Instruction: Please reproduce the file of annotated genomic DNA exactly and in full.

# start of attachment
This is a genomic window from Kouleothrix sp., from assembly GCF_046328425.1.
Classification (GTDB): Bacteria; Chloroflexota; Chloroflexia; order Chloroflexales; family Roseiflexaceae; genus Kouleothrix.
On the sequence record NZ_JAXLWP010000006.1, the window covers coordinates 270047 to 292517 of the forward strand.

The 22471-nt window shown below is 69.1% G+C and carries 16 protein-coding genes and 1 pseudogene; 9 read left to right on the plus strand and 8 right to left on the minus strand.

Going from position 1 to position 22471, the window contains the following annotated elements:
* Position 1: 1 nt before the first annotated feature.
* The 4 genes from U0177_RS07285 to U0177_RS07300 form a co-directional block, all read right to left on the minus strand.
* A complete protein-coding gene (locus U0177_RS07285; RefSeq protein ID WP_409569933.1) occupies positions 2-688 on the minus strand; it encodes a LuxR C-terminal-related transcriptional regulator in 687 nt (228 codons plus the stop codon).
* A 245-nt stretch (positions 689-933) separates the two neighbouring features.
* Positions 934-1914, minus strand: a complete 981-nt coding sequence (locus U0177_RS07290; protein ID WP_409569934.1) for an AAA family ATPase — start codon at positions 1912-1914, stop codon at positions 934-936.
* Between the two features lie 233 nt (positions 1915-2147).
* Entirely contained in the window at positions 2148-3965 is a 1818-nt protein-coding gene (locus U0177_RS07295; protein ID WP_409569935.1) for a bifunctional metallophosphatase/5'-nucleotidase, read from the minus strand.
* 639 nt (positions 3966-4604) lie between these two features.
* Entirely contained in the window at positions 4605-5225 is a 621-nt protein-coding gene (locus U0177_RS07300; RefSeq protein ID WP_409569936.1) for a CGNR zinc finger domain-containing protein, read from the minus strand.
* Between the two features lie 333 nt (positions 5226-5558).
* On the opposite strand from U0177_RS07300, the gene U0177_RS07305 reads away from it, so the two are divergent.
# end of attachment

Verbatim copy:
This is a genomic window from Kouleothrix sp., from assembly GCF_046328425.1.
Classification (GTDB): Bacteria; Chloroflexota; Chloroflexia; order Chloroflexales; family Roseiflexaceae; genus Kouleothrix.
On the sequence record NZ_JAXLWP010000006.1, the window covers coordinates 270047 to 292517 of the forward strand.

The 22471-nt window shown below is 69.1% G+C and carries 16 protein-coding genes and 1 pseudogene; 9 read left to right on the plus strand and 8 right to left on the minus strand.

Going from position 1 to position 22471, the window contains the following annotated elements:
* Position 1: 1 nt before the first annotated feature.
* The 4 genes from U0177_RS07285 to U0177_RS07300 form a co-directional block, all read right to left on the minus strand.
* A complete protein-coding gene (locus U0177_RS07285; RefSeq protein ID WP_409569933.1) occupies positions 2-688 on the minus strand; it encodes a LuxR C-terminal-related transcriptional regulator in 687 nt (228 codons plus the stop codon).
* A 245-nt stretch (positions 689-933) separates the two neighbouring features.
* Positions 934-1914, minus strand: a complete 981-nt coding sequence (locus U0177_RS07290; protein ID WP_409569934.1) for an AAA family ATPase — start codon at positions 1912-1914, stop codon at positions 934-936.
* Between the two features lie 233 nt (positions 1915-2147).
* Entirely contained in the window at positions 2148-3965 is a 1818-nt protein-coding gene (locus U0177_RS07295; protein ID WP_409569935.1) for a bifunctional metallophosphatase/5'-nucleotidase, read from the minus strand.
* 639 nt (positions 3966-4604) lie between these two features.
* Entirely contained in the window at positions 4605-5225 is a 621-nt protein-coding gene (locus U0177_RS07300; RefSeq protein ID WP_409569936.1) for a CGNR zinc finger domain-containing protein, read from the minus strand.
* Between the two features lie 333 nt (positions 5226-5558).
* On the opposite strand from U0177_RS07300, the gene U0177_RS07305 reads away from it, so the two are divergent.